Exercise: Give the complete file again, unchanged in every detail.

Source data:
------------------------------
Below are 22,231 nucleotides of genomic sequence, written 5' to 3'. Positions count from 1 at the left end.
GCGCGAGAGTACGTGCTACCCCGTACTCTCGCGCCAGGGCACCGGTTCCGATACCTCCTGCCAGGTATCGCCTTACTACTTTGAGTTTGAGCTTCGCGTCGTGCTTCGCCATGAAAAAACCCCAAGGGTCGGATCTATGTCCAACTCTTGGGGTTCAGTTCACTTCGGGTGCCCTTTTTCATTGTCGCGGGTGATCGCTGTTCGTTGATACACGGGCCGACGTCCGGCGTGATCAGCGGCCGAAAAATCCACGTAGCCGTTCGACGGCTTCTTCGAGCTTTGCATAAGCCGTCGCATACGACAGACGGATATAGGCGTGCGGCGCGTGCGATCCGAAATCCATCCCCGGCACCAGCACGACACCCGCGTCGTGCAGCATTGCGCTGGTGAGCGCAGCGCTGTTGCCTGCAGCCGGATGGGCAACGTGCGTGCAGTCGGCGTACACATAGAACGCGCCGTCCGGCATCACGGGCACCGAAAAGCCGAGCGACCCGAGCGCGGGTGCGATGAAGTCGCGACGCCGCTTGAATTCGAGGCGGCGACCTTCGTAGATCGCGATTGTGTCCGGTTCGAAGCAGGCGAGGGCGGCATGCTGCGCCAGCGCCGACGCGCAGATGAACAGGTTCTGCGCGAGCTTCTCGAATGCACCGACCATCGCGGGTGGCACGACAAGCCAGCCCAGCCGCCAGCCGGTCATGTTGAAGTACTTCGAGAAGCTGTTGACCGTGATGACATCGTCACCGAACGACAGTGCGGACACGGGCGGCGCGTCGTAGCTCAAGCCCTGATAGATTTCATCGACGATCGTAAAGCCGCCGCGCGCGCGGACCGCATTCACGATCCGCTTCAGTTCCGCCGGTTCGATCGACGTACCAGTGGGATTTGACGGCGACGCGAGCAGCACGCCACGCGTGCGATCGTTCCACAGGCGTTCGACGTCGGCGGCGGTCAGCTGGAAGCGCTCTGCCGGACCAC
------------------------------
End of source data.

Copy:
Below are 22,231 nucleotides of genomic sequence, written 5' to 3'. Positions count from 1 at the left end.
GCGCGAGAGTACGTGCTACCCCGTACTCTCGCGCCAGGGCACCGGTTCCGATACCTCCTGCCAGGTATCGCCTTACTACTTTGAGTTTGAGCTTCGCGTCGTGCTTCGCCATGAAAAAACCCCAAGGGTCGGATCTATGTCCAACTCTTGGGGTTCAGTTCACTTCGGGTGCCCTTTTTCATTGTCGCGGGTGATCGCTGTTCGTTGATACACGGGCCGACGTCCGGCGTGATCAGCGGCCGAAAAATCCACGTAGCCGTTCGACGGCTTCTTCGAGCTTTGCATAAGCCGTCGCATACGACAGACGGATATAGGCGTGCGGCGCGTGCGATCCGAAATCCATCCCCGGCACCAGCACGACACCCGCGTCGTGCAGCATTGCGCTGGTGAGCGCAGCGCTGTTGCCTGCAGCCGGATGGGCAACGTGCGTGCAGTCGGCGTACACATAGAACGCGCCGTCCGGCATCACGGGCACCGAAAAGCCGAGCGACCCGAGCGCGGGTGCGATGAAGTCGCGACGCCGCTTGAATTCGAGGCGGCGACCTTCGTAGATCGCGATTGTGTCCGGTTCGAAGCAGGCGAGGGCGGCATGCTGCGCCAGCGCCGACGCGCAGATGAACAGGTTCTGCGCGAGCTTCTCGAATGCACCGACCATCGCGGGTGGCACGACAAGCCAGCCCAGCCGCCAGCCGGTCATGTTGAAGTACTTCGAGAAGCTGTTGACCGTGATGACATCGTCACCGAACGACAGTGCGGACACGGGCGGCGCGTCGTAGCTCAAGCCCTGATAGATTTCATCGACGATCGTAAAGCCGCCGCGCGCGCGGACCGCATTCACGATCCGCTTCAGTTCCGCCGGTTCGATCGACGTACCAGTGGGATTTGACGGCGACGCGAGCAGCACGCCACGCGTGCGATCGTTCCACAGGCGTTCGACGTCGGCGGCGGTCAGCTGGAAGCGCTCTGCCGGACCAC